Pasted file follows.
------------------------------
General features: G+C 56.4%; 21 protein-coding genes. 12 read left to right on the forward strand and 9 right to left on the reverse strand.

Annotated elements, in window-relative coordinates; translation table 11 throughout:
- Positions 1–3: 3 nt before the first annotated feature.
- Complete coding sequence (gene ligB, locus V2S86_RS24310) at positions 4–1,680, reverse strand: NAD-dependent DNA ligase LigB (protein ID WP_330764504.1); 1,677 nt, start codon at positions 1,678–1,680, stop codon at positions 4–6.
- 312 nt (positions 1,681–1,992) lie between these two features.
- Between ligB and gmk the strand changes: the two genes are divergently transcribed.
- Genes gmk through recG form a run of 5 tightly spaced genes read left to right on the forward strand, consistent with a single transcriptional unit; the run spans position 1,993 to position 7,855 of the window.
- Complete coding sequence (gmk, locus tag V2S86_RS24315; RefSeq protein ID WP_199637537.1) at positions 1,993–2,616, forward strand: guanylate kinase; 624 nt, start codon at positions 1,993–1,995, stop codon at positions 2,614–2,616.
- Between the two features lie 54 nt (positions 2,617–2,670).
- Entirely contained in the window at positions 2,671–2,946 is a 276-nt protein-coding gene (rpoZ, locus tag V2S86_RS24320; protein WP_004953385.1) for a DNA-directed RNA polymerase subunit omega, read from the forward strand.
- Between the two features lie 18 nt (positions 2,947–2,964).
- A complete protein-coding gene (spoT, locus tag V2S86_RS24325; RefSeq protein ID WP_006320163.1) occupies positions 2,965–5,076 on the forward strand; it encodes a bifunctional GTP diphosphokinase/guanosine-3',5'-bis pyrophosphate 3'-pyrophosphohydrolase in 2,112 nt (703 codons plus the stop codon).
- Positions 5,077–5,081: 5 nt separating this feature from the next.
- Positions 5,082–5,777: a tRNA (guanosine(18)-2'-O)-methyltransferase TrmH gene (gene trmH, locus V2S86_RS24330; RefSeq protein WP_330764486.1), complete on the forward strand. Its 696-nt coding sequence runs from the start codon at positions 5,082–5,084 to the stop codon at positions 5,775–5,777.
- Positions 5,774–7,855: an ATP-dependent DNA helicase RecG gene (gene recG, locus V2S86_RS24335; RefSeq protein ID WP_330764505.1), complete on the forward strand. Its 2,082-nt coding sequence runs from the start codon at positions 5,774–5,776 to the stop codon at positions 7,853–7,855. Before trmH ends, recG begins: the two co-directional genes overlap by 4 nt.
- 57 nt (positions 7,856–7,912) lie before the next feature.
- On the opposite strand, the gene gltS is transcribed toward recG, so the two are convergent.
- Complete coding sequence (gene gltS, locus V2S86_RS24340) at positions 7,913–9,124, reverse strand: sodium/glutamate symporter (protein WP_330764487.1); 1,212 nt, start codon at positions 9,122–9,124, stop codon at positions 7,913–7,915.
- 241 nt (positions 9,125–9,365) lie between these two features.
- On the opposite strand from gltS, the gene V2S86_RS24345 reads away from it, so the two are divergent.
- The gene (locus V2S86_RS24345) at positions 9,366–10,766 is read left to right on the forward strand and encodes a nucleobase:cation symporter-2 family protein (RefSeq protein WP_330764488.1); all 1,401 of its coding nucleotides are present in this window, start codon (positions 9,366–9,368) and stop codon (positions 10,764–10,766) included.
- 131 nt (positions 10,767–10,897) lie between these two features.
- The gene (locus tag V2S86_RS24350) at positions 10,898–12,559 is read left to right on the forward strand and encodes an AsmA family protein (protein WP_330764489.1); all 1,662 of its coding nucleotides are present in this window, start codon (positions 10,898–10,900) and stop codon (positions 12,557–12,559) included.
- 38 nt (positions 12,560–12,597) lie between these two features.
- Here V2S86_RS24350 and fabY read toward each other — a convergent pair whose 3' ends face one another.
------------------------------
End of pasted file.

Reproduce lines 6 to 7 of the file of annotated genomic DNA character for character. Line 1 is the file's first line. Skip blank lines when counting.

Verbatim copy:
- Between ligB and gmk the strand changes: the two genes are divergently transcribed.
- Genes gmk through recG form a run of 5 tightly spaced genes read left to right on the forward strand, consistent with a single transcriptional unit; the run spans position 1,993 to position 7,855 of the window.